Dental Disease

Dental disease is one of the most common problems seen in both dogs and cats. The signs are often vague in the earlier stages. They may eat the same amount of food but discomfort goes unnoticed while they are eating. Even if they do start to show signs, the progression in symptoms can be subtle enough that it goes unrecognized by owners as gradual behavior changes are hard to pick up on. The easiest way to detect dental disease is a thorough an examination of the mouth. Gingivitis (inflammation of the gums, and tartar build up can be identified on physical exam. When left, dental disease will lead to a receding gum line, infection, loose teeth and potential irreversible damage that may lead to loss of the teeth. Dental disease can also lead to systemic disease including infections, and irreversible heart or kidney disease.
 
Once tartar has built up on the teeth, professional scaling is necessary to remove it. The earlier in the process a cleaning is done the better. To be effective, the cleaning needs to be done under anesthesia so the inner and outer surfaces can be reached, as well as thorough cleaning under the gum line. Anesthesia is also important because a thorough polishing should be done after scaling to reduce the rapid accumulation of tartar after the cleaning. Precautions are taken to ensure the pets are safe while under anesthesia and while there is potential risk with any anesthetic process, the systemic problems that could occur when left untreated pose a much higher risk to their health.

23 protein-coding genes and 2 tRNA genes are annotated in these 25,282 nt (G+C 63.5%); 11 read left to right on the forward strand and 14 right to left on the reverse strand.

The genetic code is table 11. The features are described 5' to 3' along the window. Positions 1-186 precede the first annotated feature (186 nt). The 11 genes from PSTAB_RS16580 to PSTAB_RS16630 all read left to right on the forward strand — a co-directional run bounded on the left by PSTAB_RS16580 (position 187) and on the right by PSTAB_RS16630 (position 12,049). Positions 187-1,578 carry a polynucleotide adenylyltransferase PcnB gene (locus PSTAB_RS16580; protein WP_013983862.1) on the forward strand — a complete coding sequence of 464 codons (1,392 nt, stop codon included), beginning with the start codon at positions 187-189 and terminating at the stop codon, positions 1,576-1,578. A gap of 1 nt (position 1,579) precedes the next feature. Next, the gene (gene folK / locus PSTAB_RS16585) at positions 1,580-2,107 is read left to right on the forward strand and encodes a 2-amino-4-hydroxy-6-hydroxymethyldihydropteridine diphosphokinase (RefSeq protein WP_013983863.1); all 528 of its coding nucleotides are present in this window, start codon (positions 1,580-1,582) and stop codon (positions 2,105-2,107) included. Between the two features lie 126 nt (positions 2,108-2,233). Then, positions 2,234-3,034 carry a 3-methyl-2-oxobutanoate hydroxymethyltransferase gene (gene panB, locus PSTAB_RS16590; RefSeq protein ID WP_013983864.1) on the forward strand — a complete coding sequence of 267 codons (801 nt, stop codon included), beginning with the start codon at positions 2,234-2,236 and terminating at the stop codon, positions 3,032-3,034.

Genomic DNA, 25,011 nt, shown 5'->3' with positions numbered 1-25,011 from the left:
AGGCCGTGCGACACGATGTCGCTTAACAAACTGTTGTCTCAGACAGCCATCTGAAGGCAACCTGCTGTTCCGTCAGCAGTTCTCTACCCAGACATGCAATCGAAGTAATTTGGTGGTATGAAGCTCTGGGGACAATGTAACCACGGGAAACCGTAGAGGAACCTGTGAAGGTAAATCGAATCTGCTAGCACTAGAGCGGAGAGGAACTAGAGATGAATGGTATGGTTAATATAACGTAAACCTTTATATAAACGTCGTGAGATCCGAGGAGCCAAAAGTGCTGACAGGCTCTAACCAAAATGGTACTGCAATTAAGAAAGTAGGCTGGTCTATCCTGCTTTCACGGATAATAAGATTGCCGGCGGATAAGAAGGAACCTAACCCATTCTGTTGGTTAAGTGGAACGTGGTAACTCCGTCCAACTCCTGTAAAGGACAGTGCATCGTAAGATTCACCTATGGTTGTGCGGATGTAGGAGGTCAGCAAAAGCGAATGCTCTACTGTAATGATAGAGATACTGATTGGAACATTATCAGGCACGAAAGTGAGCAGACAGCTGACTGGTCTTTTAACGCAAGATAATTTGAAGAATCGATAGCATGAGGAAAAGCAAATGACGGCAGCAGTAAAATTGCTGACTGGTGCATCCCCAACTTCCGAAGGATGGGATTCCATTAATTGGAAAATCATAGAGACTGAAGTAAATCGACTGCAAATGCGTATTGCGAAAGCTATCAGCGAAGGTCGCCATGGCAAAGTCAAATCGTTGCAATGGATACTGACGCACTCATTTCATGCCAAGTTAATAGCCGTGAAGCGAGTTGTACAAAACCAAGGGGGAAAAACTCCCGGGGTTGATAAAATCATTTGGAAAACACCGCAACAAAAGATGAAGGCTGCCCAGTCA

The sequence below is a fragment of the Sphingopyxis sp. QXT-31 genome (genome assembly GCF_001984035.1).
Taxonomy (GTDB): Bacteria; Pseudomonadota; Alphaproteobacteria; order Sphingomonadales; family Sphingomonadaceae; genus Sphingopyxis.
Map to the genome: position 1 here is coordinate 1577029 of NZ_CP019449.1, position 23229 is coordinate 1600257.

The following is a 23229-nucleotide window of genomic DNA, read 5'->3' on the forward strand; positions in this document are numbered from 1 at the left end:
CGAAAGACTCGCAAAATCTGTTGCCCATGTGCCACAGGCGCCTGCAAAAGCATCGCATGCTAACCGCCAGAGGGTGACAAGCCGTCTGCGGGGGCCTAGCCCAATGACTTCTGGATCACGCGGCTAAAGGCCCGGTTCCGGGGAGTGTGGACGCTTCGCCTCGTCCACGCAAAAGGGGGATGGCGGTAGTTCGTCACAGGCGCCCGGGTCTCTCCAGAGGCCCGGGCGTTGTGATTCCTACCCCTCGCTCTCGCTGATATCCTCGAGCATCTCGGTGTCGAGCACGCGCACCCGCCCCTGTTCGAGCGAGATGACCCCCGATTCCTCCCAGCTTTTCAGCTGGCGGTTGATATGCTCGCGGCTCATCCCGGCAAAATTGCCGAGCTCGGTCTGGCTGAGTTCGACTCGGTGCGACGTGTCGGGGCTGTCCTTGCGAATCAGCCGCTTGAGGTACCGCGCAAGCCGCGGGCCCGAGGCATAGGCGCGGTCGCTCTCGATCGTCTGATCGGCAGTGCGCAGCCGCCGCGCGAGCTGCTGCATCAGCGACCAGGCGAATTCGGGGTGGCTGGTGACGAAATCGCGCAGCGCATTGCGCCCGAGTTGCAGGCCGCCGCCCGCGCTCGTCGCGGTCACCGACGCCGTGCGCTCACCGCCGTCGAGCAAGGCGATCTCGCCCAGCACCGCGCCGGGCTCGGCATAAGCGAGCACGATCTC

The key to long term management is prevention. Tooth brushing is the best way to prevent, or at least slow the progression of dental disease. It is extremely important that pet specific toothpaste be used as human toothpaste has several ingredients not intended to be swallowed. Many human tooth pastes also contain a sugar substitute called xylitol that can be extremely toxic to dogs. The best way to get pets used to tooth brushing is starting early. Even before their adult teeth come in, getting a puppy or kitten accustomed to having their mouth examined and gums touched can help the process.
 
 As important as brushing the teeth is, personal safety, as well as the safety of the pet should not be ignored. Some won’t tolerate it so be sure to make sure your pet will be comfortable by gently lifting the lips and touching the gums and teeth. Heed warning signs such as growling or hissing. There are some diets and chew treats available that also help to reduce the accumulation of tartar. However, if able, it is still important to brush the teeth daily as the diets and chews won’t be as thorough (in particular with the front teeth which are more for grasping than chewing).
 
Our professional and thorough doctors and staff can provide a treatment plan for your pet needs after a dental examination is performed. 
 Before Dental CleaningAfter Dental Cleaning

 Before                                                        After
CLOSE CLOSE